Beyond the usual guitar, bass, and synth performances of Eric Hersemann (and on previous albums, also xylophone and theremin), which make up the core of Gigan’s sound, his two new cohorts each bring something new to the table. New vocalist Eston Browne, of the excellent death metal band Humanity Falls, possesses both a sickening scream and very deep growls while pulling off a nice variety of fast and slow vocal patterns. His performance is so enjoyable in part because his vocals are recorded with virtually no effects, in stark contrast to John Collett’s performance on the last record. On their last album, they detracted from the aggressive bite of the vocals’ intensity (and no, I’m not talking about the robot vocal effect — I do like when Gigan do that).

New drummer Nate Cotton, who also drums with Bedlam Of Cacophony, manages to adeptly fill the big shoes left by Kesava Doane and his inhuman performance on Gigan’s last record. In keeping with the rest of the production, the drums sound more organic than on their last album.

Slowly but surely, as Gigan’s multi-dimensional approach has unfurled, they have stepped further and further away from making music that fits within the framework that most people usually think of with the term technical death metal, especially on this new album. Beyond the widened atmospheric scope, Gigan have remained committed to laying down some of the fastest and most frenetic death metal you will ever hear. Track two, “Influence Through Ritualistic Projection”, is a great example of that. It contains a lethal headbanging groove that starts at the 1:47 mark and  re-occurs in devastating fashion, introducing a new kind of heaviness into Gigan’s sonic arsenal. A similar groovy outburst also shows up in the opening of “Cosmic Triangular Communications”, giving the song a headbangable pulse that resurfaces throughout, with the help of spacey synths and cryptic astral motifs aligned with blastbeats. Alas. the madness must end, and the song hollows out into a harrowing hall of synth.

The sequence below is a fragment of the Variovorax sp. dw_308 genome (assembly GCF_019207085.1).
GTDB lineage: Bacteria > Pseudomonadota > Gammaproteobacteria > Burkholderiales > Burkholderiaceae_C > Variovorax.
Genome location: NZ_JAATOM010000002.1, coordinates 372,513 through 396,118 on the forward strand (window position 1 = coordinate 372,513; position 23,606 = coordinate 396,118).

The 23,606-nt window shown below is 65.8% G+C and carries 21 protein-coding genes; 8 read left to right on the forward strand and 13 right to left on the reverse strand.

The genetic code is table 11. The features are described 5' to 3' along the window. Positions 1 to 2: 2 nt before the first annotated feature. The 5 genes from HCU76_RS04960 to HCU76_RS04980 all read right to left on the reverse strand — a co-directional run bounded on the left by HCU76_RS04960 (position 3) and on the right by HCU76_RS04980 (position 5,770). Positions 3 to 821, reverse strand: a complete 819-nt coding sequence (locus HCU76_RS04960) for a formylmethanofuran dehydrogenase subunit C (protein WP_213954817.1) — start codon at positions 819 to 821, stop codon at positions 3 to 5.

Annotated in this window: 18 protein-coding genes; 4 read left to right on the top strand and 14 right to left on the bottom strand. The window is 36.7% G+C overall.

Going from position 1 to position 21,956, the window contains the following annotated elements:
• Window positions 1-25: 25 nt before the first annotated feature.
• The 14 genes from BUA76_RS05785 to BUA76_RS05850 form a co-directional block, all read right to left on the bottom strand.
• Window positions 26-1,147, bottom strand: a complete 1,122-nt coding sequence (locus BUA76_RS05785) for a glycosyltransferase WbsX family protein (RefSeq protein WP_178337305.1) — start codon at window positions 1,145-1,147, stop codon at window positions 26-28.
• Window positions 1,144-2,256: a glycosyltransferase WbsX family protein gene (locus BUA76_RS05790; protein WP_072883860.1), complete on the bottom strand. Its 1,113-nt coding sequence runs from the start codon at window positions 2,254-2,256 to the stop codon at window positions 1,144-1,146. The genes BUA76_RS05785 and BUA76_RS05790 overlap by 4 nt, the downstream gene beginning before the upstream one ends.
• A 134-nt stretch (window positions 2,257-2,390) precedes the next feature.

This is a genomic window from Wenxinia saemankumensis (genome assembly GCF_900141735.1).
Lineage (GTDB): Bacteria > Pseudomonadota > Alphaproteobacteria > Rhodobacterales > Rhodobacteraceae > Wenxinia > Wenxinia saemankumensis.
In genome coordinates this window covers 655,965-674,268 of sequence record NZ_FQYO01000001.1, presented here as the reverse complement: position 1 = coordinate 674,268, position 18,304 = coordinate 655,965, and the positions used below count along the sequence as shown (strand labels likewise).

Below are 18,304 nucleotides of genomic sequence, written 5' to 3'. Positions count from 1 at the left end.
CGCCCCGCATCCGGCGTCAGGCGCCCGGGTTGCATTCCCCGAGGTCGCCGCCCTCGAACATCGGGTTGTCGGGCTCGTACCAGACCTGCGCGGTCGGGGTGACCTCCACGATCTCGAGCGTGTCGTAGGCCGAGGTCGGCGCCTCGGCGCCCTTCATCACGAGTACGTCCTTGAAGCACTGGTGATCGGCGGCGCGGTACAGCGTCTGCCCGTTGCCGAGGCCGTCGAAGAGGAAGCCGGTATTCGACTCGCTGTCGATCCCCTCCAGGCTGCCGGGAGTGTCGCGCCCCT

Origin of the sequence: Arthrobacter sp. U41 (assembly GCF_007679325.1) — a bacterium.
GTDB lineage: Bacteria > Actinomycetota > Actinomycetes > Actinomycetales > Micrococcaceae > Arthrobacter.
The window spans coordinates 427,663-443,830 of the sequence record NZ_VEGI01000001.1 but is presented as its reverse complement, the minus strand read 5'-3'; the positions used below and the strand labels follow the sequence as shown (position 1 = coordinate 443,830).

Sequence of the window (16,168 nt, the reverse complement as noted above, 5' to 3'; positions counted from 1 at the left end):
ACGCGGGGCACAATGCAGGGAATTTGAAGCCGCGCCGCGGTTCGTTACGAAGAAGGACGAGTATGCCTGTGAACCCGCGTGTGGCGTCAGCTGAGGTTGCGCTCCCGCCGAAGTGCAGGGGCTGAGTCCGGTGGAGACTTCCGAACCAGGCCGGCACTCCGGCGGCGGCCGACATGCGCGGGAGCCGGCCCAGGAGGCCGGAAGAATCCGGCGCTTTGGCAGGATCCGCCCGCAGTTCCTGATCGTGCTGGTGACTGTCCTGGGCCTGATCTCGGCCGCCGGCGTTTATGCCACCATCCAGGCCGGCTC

Closer “Bio-Engineered Molecular Abnormalities” likewise features a sickening groove fighting for space amidst the current for the first half until a frenetic mass of blasts and blazing-fast riffs rises up, until the album fades out in a sea of static and hypnotism.

Gigan have always focused their minds on creating their own strange sonic universe, and Multi-Dimensional Fractal Sorcery And Super Science is their most engrossing attempt yet to convey such alien sounds, foreign dimensions, and assault by forms of unknown horror attempting to snuff out your existence with vitriol. Much like the California band Journal, Gigan’s music is very evocative of the concepts and ideas that dwell at the heart of their inspiration. This quality gives Gigan’s music a deeper purpose beyond aggression and technicality, imbuing it with a rich sense of immersive storytelling. With this album Gigan have set a high benchmark, not only for themselves but also for the death metal scene as a whole.

A Stereokiller.com full album stream is embedded below, or can be accessed via the following link. Multi- Dimensional Fractal Sorcery And Super Science comes out October 15th on Willowtip Records.



  1. I’m completely agree with the description and I think Gigan are a very smart band. Their new album is a particular and deep experience, excellent songwriting one more time!

  2. Yay Gigan! Now they need to come to Louisville.

 Leave a Reply

You may use these HTML tags and attributes: <a href="" title=""> <abbr title=""> <acronym title=""> <b> <blockquote cite=""> <cite> <code> <del datetime=""> <em> <i> <q cite=""> <s> <strike> <strong>



This site uses Akismet to reduce spam. Learn how your comment data is processed.